For the student with weak lower abdominals and pelvic floor, try this exercise on the Universal Reformer where they can hold onto the pegs by the headrest. This provides a higher center of gravity, and enables the student to use their arms to assist in lifting the body off the ground.

Breaking the Exercises Down

Progressing a student to a full and complete version of an exercise can take some work. Look at the final product, for instance an advanced jackknife (as listed above), and move backward. Ask yourself and your client, "can you do the intermediate jackknife"? If the answer is no, then you must ask "can you do a roll over"? If the answer is no, then you must ask "can you do an assisted roll over (either with hands holding onto bars of Trapeze Table or pegs on Reformer)"? If the answer is no, "can they do pelvic press, and coccyx curl on the Mat or Reformer without difficulty"? If not, "can they do Breathing on the Trapeze Table (are they able to lift the lower body off the table with ankles supported in the swing)"? If not, "can they lift and lower the pelvis while lying in the restorative position (spine corrector under knees and lower legs)"? Your starting point to build strength for this student is to focus on perfecting the lowest common denominator of movement, and then building upon that.

The teacher should also look at correcting postural imbalances inhibiting a proper jackknife (such as forward rounded shoulders), and include exercises that open the chest and pectorals while strengthening the mid to upper back.

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Author's Bio: 

irginia Nicholas, M.A., R.N. is known as a teacher's teacher and recognized internationally as an expert in the Pilates method. She has lectured and taught in universities, colleges, and studios throughout the United States, Canada and Mexico. She received her Bachelor of Arts degree in Political Science and an Associate Degree in Nursing from Michigan State University and Lansing Community College (respectively). Virginia completed her Master of Arts degree in Theatre and Dance, with an emphasis in Kinesiology from the University of New Mexico in 1995.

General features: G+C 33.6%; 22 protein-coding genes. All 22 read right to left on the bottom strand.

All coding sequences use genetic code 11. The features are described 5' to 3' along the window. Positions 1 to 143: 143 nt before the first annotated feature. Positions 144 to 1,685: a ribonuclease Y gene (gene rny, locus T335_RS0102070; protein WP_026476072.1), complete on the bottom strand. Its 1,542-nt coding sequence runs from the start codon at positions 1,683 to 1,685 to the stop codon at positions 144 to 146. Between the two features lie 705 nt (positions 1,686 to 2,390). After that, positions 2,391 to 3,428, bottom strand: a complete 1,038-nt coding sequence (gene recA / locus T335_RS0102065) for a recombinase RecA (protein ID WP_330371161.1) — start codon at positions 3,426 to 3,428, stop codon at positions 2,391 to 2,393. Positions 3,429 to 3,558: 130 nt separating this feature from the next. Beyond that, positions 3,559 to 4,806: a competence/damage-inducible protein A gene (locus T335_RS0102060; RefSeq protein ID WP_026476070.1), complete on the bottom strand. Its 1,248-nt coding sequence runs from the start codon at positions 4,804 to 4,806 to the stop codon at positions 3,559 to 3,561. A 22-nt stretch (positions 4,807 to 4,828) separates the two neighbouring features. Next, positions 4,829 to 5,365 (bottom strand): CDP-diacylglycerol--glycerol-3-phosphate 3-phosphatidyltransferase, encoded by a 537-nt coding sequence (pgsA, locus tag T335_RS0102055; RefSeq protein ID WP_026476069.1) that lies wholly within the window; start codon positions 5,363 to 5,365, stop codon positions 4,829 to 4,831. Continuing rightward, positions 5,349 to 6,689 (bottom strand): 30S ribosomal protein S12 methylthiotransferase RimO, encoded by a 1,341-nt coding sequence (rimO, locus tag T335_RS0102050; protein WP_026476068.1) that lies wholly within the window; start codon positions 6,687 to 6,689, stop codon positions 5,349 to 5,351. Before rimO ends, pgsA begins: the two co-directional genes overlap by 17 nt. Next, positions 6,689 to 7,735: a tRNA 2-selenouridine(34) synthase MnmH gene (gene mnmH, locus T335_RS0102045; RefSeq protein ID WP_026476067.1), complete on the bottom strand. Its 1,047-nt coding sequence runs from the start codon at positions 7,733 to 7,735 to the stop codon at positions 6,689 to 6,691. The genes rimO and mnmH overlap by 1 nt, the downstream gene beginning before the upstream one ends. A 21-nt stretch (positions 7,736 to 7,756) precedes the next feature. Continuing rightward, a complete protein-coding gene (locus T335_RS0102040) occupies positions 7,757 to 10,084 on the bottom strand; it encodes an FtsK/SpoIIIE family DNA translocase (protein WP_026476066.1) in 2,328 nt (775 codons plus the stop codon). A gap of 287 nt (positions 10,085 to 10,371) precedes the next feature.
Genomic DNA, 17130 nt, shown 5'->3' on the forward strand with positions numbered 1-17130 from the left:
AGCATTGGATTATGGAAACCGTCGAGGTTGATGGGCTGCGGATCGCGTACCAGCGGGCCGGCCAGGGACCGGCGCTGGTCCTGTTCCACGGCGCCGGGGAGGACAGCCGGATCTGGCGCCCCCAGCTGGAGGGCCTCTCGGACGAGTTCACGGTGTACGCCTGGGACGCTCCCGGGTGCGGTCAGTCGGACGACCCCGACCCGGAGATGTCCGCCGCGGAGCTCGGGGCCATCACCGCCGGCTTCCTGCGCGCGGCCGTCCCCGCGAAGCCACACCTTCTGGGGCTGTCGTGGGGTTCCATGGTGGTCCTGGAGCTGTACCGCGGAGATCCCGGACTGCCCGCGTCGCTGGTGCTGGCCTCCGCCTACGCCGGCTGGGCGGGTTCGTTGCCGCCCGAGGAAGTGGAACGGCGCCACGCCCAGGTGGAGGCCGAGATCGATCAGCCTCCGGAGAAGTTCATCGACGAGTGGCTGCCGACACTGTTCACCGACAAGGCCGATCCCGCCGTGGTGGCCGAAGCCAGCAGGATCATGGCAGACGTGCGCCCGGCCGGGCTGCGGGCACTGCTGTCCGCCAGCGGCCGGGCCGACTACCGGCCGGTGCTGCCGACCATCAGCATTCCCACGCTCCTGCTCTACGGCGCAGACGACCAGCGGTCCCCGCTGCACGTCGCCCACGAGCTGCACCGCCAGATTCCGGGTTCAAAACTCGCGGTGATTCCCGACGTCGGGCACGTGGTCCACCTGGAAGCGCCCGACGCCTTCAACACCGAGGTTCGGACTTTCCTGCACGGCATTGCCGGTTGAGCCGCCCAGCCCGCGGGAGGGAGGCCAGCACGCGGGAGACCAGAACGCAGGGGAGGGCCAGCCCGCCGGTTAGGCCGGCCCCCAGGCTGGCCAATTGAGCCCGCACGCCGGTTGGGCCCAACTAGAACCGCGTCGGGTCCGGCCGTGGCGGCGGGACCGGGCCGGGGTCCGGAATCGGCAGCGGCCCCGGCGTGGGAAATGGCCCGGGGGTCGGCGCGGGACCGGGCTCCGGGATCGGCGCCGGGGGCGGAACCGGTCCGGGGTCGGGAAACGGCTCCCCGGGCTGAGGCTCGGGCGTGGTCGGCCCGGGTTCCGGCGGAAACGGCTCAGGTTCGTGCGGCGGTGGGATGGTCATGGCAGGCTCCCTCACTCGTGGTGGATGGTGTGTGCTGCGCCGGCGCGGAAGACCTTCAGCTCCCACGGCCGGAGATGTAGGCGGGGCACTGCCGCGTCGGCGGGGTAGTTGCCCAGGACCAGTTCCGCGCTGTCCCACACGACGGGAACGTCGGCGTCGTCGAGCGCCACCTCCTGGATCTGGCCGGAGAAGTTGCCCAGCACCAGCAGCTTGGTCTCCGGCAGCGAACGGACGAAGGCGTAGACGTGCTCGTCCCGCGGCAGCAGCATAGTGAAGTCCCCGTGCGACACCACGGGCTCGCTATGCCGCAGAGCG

Incorporating dance, athletics, and her background in emergency, intensive care, and cardiac care medicine, along with 30 years teaching experience, Virginia created Pilates Core Integration teacher training program. For 10 years, Virginia worked closely with Michele Larsson of Core Dynamics Pilates as one of six hand picked affiliate teacher training locations. Pilates Core Integration (PCI) is classical Pilates, infused with the rehabilitative genius of Eve Gentry and current knowledge about the body mind.

In 1995 she established Moving Breath Pilates, a Gyrotonic and Pilates studio in Tempe, Arizona. The Moving Breath Pilates studio is home to the Pilates Core Integration teacher training program.

Virginia has presented at Body Mind Spirit and the Pilates Method Alliance conferences. She has created several Pilates and movement dvds that are currently available through Balanced Body, Moving Breath Pilates, and Pilates Core Integration. She has been on the faculty at Arizona State University, DePaul University, the University of New Mexico, Scottsdale Community College, and Lansing Community College.

With an extensive background as a professional dancer, registered nurse, teacher and master of the Pilates method, Virginia brings expertise and a movement sensibility to the Pilates method.